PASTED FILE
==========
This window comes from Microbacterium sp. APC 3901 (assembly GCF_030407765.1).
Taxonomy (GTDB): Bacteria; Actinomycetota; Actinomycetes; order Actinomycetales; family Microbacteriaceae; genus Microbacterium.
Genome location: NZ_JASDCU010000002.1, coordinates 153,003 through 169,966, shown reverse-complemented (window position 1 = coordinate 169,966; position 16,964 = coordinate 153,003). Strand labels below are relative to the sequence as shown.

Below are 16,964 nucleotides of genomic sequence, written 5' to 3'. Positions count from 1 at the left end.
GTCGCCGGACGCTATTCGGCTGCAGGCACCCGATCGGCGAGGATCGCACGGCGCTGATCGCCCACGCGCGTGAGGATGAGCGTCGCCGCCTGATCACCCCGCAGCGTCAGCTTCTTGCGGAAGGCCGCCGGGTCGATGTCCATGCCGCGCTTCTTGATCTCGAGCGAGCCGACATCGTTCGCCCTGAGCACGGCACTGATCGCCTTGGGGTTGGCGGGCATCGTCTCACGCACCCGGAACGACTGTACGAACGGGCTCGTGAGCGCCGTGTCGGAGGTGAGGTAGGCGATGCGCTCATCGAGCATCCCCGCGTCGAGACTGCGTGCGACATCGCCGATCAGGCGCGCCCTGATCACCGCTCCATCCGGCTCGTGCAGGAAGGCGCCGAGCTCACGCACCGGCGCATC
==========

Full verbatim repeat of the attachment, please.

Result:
This window comes from Microbacterium sp. APC 3901 (assembly GCF_030407765.1).
Taxonomy (GTDB): Bacteria; Actinomycetota; Actinomycetes; order Actinomycetales; family Microbacteriaceae; genus Microbacterium.
Genome location: NZ_JASDCU010000002.1, coordinates 153,003 through 169,966, shown reverse-complemented (window position 1 = coordinate 169,966; position 16,964 = coordinate 153,003). Strand labels below are relative to the sequence as shown.

Below are 16,964 nucleotides of genomic sequence, written 5' to 3'. Positions count from 1 at the left end.
GTCGCCGGACGCTATTCGGCTGCAGGCACCCGATCGGCGAGGATCGCACGGCGCTGATCGCCCACGCGCGTGAGGATGAGCGTCGCCGCCTGATCACCCCGCAGCGTCAGCTTCTTGCGGAAGGCCGCCGGGTCGATGTCCATGCCGCGCTTCTTGATCTCGAGCGAGCCGACATCGTTCGCCCTGAGCACGGCACTGATCGCCTTGGGGTTGGCGGGCATCGTCTCACGCACCCGGAACGACTGTACGAACGGGCTCGTGAGCGCCGTGTCGGAGGTGAGGTAGGCGATGCGCTCATCGAGCATCCCCGCGTCGAGACTGCGTGCGACATCGCCGATCAGGCGCGCCCTGATCACCGCTCCATCCGGCTCGTGCAGGAAGGCGCCGAGCTCACGCACCGGCGCATC